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Painting by Catrin Welz Stein

We don’t know all the reasons that propel us on a spiritual journey, but somehow our life compels us to go. Something in us knows that we are not just here to toil at our work. There is a mysterious pull to remember.

— Jack Kornfield

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The Acorn Theory was first postulated in the modern era, at least in the public domain by James Hillman. The acorn theory says that there is an individual image that belongs to your soul.

“The same myth can be found in the kabbalah. The Mormons have it. The West Africans have it. The Hindus and the Buddhists have it in different ways — they tie it more to reincarnation and karma, but you still come into the world with a particular destiny. Native Americans have it very strongly. So all these cultures all over the world have this basic understanding of human existence. Only American psychology doesn’t have it.”

In this theory he proposes that our calling is inborn and that it’s our mission in life to realize its imperatives. He has called it the “acorn theory,” the idea that our lives are formed by a particular image, just as the oak’s destiny is contained in the tiny acorn.

Hillman asserts and I quote; “neither nature nor nurture” (neither genetics nor environment) that dictates the outcome of a life. Rather, it is an innate quality possessed by each person, the spark of individuality that, like a master code for a person’s life, determines the direction in which he will pursue his destiny.”

— James Ladd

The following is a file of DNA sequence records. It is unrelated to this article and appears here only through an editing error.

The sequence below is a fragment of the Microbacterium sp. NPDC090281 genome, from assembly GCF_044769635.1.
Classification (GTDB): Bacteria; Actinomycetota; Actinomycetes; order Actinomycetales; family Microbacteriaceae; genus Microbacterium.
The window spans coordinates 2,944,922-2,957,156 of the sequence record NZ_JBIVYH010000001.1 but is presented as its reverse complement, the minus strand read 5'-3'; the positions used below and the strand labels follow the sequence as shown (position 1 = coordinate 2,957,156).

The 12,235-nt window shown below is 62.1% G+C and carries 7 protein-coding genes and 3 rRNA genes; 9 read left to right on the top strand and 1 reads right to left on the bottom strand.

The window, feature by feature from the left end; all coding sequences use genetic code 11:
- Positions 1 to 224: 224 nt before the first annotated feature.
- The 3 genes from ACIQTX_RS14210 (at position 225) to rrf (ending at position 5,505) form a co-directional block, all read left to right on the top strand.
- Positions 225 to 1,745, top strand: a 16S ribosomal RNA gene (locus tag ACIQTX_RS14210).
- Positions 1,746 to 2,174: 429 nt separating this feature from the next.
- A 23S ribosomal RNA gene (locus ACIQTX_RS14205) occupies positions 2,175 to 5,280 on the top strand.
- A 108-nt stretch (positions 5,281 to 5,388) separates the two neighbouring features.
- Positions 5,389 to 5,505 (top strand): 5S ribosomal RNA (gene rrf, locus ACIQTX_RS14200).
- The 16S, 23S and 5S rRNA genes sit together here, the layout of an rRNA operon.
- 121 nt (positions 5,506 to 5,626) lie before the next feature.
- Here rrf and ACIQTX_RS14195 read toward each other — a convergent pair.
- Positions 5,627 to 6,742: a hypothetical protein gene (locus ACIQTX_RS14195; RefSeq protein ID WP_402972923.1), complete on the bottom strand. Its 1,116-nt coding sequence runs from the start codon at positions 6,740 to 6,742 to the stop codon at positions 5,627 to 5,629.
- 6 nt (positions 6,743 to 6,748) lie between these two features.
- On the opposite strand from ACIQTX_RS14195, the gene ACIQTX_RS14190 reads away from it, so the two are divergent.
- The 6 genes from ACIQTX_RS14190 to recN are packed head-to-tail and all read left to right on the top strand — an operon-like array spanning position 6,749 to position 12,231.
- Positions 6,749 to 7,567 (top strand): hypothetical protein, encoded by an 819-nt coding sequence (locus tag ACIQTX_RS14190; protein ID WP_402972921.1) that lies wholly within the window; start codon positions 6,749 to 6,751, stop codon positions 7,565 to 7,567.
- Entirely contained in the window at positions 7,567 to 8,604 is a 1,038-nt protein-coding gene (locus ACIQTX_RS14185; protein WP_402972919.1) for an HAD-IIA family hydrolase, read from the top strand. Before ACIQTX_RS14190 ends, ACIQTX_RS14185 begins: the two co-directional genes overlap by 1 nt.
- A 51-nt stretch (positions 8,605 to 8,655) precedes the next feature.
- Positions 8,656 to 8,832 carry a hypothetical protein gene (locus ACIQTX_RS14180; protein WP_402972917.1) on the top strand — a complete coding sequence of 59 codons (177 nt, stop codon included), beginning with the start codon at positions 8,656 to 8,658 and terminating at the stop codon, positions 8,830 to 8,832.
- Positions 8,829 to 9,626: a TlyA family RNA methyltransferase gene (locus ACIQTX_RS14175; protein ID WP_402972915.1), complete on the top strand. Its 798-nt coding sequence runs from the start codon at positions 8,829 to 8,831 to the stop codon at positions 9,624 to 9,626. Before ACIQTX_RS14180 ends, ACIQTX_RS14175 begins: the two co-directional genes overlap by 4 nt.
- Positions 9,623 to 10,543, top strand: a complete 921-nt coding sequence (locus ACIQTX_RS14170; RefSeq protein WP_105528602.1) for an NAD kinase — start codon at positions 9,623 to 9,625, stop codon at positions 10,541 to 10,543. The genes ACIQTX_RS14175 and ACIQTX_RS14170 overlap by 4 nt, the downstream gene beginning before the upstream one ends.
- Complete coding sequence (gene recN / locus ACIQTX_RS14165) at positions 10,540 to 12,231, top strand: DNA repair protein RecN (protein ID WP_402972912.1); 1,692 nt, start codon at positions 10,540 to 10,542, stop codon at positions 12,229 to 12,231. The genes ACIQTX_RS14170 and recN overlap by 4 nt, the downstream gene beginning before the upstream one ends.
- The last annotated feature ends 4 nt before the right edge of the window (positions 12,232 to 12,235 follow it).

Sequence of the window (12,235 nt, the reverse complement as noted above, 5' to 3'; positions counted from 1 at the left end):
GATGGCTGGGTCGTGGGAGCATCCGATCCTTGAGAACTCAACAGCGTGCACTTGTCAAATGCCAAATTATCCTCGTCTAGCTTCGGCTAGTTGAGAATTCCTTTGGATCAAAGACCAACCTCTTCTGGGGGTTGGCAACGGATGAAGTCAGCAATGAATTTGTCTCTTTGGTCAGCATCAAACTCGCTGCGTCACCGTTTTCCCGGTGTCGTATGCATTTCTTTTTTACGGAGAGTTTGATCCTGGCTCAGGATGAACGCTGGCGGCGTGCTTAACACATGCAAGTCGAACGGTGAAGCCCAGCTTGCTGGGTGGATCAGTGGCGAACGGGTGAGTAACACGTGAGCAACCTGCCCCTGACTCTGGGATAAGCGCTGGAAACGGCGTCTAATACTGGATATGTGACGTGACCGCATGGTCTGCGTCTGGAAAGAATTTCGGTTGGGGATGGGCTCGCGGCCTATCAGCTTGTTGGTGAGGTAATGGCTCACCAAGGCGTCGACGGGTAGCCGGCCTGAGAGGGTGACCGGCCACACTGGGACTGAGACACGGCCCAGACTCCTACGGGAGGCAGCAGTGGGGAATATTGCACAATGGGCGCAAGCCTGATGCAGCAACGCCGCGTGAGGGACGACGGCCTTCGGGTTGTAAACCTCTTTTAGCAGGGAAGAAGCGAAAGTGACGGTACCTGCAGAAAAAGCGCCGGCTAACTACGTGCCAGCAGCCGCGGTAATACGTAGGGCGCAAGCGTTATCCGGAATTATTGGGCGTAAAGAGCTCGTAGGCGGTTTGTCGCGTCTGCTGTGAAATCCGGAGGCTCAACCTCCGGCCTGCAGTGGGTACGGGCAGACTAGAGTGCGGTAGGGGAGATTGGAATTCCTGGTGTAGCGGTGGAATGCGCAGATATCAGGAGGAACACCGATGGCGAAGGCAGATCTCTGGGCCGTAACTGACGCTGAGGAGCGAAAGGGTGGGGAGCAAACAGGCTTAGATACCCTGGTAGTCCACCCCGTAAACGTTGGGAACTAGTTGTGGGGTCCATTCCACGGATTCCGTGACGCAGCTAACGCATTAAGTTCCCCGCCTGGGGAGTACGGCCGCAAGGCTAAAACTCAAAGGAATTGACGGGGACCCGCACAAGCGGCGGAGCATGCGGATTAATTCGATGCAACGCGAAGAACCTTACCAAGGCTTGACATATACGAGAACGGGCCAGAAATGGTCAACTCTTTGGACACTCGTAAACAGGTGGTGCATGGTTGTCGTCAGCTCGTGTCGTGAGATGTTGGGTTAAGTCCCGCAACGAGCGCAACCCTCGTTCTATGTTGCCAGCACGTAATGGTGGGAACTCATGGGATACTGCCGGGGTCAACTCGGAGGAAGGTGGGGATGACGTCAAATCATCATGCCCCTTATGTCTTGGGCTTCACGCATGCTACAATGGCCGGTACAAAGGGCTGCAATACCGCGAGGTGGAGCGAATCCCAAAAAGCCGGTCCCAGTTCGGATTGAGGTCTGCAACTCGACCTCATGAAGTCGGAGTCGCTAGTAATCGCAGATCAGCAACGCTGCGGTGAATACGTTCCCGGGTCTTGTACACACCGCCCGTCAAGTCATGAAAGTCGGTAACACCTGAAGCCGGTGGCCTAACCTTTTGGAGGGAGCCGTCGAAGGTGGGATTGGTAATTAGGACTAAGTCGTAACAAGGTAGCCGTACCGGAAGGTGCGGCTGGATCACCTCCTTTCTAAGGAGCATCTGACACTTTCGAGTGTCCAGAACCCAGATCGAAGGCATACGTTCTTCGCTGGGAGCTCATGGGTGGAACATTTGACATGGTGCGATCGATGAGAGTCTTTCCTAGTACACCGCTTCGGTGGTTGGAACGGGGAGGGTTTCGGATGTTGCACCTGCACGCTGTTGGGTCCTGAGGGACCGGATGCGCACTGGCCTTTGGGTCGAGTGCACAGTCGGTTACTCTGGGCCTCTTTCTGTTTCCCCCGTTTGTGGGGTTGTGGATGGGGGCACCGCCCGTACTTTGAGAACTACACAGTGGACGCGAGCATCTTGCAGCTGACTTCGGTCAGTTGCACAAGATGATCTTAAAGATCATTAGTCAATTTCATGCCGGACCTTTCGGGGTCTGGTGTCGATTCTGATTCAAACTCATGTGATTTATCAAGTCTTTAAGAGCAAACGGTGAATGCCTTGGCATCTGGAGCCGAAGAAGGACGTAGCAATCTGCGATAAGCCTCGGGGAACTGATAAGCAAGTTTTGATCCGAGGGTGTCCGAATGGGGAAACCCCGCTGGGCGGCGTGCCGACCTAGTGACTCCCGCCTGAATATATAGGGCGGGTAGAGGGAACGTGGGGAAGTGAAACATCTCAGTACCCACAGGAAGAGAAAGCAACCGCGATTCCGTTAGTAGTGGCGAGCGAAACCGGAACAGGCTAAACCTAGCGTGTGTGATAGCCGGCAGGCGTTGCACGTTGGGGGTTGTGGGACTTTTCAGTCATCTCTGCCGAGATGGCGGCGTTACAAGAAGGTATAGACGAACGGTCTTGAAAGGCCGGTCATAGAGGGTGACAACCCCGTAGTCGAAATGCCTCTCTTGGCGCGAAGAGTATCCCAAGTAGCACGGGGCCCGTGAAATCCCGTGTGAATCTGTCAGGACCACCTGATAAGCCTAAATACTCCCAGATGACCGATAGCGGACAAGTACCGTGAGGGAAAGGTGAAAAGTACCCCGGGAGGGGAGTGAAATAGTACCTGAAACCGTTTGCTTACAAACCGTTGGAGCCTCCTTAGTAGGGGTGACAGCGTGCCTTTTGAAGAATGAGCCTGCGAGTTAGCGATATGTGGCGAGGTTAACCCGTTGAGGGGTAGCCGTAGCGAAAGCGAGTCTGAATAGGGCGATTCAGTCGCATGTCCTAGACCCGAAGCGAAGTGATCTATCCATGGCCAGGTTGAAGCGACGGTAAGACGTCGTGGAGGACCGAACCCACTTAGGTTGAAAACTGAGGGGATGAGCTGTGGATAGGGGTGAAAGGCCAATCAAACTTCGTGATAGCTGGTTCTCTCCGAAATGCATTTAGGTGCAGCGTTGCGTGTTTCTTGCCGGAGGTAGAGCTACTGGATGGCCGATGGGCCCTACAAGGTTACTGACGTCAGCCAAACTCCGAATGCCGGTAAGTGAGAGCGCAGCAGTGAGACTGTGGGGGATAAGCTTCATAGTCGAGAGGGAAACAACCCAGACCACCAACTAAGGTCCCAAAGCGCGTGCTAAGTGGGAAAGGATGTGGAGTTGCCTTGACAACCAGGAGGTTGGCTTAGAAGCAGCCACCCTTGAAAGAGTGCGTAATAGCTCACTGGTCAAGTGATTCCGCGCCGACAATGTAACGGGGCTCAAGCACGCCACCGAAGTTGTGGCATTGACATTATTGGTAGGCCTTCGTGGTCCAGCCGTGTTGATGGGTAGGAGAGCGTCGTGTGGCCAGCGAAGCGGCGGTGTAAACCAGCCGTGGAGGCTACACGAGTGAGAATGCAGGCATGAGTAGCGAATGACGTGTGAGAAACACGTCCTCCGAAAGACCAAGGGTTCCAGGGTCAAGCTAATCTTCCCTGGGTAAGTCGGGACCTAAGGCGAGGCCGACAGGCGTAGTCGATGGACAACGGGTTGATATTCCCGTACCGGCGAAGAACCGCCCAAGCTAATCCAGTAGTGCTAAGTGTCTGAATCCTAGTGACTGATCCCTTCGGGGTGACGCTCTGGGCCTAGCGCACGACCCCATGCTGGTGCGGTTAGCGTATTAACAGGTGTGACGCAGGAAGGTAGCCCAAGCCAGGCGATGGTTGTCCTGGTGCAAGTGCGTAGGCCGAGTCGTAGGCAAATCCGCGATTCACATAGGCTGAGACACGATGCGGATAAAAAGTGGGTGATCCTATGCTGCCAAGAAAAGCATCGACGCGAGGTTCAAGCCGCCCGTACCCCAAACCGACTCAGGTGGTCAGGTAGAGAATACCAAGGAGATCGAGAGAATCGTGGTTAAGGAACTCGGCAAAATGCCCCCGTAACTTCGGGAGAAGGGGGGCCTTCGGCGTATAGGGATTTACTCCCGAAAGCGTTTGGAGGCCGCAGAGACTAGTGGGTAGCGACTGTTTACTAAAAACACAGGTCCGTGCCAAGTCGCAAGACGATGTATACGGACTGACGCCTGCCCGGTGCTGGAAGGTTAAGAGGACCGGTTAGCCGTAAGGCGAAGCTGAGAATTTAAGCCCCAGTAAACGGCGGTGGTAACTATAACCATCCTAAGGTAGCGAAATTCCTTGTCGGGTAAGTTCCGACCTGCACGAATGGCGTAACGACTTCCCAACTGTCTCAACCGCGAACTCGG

The idea that before birth you choose the circumstances of your life to aid and abet your character and destiny is an old idea common to almost all cultures except ours. We believe in cause and effect, the influences of environment and fateful accidents that determine your future.

Therapy purports to heal the wounds perpetrated on us by society or our particular family drama. Hillman hints that we are shortchanged by our materialistic society because of its lack of imagination about what a human life entails. He points out how we exclude beauty as we chase a mechanical and materialistic chimera that never satisfies.

How we imagine life can free us or put us in a straitjacket. Some famous person, I forget who, said that life is either an adventure or it’s nothing. There’s something I like about that statement, although in my case the word is probably “misadventure.”

All that coming and going, all those hard lessons and foolish decisions with their “consequences,” looked at from Hillman’s perspective were just what I needed to teach me what I needed to learn. That’s a bit of a relief to look at it that way because it’s hard not to scold myself for not already knowing what I didn’t know.

If it’s true that we are all seeds of a certain kind and that it’s important to grow into a fulfillment of what we were born to be, then we should stay alert to our natural enthusiasms. We should take them seriously and follow them.

Early on, I hesitated between language and a fascination with image. In the end I chose both, but I’m still trying to figure out how to combine them. Medium has given me a forum to play in as I work it out. In my case, sound is an essential ingredient to the beauty of language. The written word has its own attractions but in learning a language, I need to hear a version I want to imitate.

Trying to learn foreign languages in school was frustrating because it excluded natural communication with all its subtleties. I somehow never got native speakers as teachers. It took years to realize what was missing in all those vocabulary and grammar exercises and why they didn’t produce the expected results.

It was no different with art. Maybe I’m just a slow learner, but progress was slow. Finding a way to make images that had any numinosity for me was a hit or miss process. It didn’t happen in school except by accident, and even then I didn’t necessarily recognize its importance. Developing seeing and hearing at a deep level was the task I naturally set for myself. I’m still doing it and don’t expect to ever stop.

That was the acorn that was planted. For whatever reason, that is this particular soul’s code.

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